On HN I try to have a measured tone. On my personal blog,I just write(rant!) without regard to "voice" and so on. It doesn't help that, while I enjoy meeting people and parties and such, I am equally content to stay in the shadows and don't care about "personal brand" or building a group to bring change and so on.
I just got frustrated at receiving the nth "please mentor me and send me some code so I can do a cool AI project for my bachelor's degree requirements. I need this next week." email.
http://news.ycombinator.com/item?id=670453 is the original thread , with many nice comments.
On the note of mentoring, I resolved in my mind that if a request came from a HN member I would say yes no matter what. When joining HN, I was extremely impressed with the don't be a jerk mantra that was an overarching theme. Many of the other sites that I had been contributing to had devolved into a typical technical arrogance contents. Upon see a community of technical people that treated each other with respect (a rarity), I decided that not only would I like to be associated with the group, but that I would resolve to help any member in any way possible. Mentoring is part of that. I have to say, I have helped 3 people who where looking for mentorship on this site and all of them have been pleasant experiences. Some of them I did not see the value in what they where working on (that means nothing we all don't get why something went big at some point) but I did see the passion and even though I did not see the usefulness of there vision when applied to my life, it does not mean that I could not offer advice in other areas that I had run into similar pain point in my start-ups. For the individuals that I helped mentor on a pure "learning programming" basis from this site they where all pleasant, greatfull and considerate of my time. I am glad that I did each and every one of them, as I believe not only did it help them progress but it help me as well. Transitioning from a gatherer of wisdom to a giver takes practice and each of them gave me the opportunity to practice. For that I am greatfull.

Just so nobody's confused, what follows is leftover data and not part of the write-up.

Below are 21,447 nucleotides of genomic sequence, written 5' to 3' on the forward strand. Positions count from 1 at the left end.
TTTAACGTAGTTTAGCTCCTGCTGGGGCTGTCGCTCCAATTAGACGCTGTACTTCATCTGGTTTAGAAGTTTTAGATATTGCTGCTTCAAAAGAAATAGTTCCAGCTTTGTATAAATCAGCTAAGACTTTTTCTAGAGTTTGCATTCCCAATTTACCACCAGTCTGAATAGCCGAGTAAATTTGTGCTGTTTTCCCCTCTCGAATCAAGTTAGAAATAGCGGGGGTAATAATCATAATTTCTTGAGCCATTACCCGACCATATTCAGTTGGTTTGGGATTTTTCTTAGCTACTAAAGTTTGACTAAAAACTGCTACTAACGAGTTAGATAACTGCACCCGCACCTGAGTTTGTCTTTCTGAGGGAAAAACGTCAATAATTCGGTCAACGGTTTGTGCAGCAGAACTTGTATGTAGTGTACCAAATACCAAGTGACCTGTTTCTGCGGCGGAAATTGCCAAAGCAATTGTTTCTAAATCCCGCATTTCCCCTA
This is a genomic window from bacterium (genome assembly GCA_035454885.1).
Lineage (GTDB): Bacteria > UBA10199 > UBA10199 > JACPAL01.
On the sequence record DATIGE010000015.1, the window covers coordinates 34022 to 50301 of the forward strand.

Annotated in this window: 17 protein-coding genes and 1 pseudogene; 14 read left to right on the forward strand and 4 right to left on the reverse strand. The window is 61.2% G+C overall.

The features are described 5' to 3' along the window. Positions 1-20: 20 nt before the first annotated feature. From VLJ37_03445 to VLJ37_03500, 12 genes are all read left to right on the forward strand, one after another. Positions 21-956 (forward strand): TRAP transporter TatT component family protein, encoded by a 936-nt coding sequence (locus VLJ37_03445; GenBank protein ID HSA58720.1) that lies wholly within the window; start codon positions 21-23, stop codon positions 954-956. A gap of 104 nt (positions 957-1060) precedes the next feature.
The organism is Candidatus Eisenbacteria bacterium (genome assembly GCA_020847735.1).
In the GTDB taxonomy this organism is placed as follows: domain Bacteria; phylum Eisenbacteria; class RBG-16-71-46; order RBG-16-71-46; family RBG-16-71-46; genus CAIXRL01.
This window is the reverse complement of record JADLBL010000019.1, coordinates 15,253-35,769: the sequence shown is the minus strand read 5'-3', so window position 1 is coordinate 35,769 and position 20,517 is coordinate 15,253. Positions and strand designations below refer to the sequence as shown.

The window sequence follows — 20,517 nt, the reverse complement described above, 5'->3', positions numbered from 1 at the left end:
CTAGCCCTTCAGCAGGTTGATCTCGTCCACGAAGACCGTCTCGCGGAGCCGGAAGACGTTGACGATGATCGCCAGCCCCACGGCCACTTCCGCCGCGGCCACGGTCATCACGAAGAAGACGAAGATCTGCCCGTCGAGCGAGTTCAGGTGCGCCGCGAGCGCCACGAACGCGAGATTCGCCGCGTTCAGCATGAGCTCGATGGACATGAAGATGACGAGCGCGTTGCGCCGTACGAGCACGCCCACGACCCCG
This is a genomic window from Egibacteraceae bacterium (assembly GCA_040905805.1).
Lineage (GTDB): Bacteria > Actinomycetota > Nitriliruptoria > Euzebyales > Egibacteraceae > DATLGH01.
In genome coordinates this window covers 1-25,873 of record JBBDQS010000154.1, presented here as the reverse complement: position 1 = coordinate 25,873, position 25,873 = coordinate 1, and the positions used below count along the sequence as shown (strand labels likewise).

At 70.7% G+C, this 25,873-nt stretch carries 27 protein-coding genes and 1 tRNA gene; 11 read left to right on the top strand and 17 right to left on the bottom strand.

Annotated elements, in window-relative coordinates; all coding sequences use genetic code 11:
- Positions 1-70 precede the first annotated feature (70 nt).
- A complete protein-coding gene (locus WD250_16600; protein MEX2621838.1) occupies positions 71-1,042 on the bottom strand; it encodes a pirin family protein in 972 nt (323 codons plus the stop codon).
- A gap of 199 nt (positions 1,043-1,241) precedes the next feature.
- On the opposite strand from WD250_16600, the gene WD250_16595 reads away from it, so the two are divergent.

Got tired of it and am back to doing something on my own, which involves actually writing code. There are days that I have doubts about whether I am really any good at this. But I need to work harder and persist, which I never did before.
Things which induce me to drop what I am doing and immediately get to work on someone's behalf:
1) Demonstrating that you know me well, either through familiarity with what I've done, what I've written, myself personally, or someone close to me.
2) Demonstrating that you have put a lot of work into something and can benefit from specific application of my expertise.
3) A precise request which I can satisfy. ("Can you teach me about running a business?" is not a precise request -- well, OK, it is, but only if you accept "I could." as a complete answer. "I have built an application which does X. I want to increase its organic search rankings for X, and having done my homework about SEO, I understand this means I need to get links to my website. Can you give me an idea for an X-related piece of linkbait?" is a precise question.)
Things which people frequently try that are not as successful as they probably hope:
1) "Help me, Obi Wan, you're my only hope." I enjoy backing underdogs, not losers. There is a difference. Pluck and vim and tales of what you've managed to do make you sound like an underdog. Apologies and lack of confidence and telling me who you've already asked who ignored you totally make you sound like a loser. (By the way, it very rarely improves any negotiation to tell the other party that they were the first person you thought of after the first four people you thought of said no.)
2) "This will only take..." Asking me to drop what I'm doing is much more disruptive than many people would assume it is. Also, folks have a tendency to underestimate how much work is required or how thoroughly I tend to answer requests which I answer.
3) Napkin stage ideas. Most of them will be culled before shipping. Why should I dedicate my limited time on a project which will probably be shelved, when I could instead work on something which will, with certainty, help people?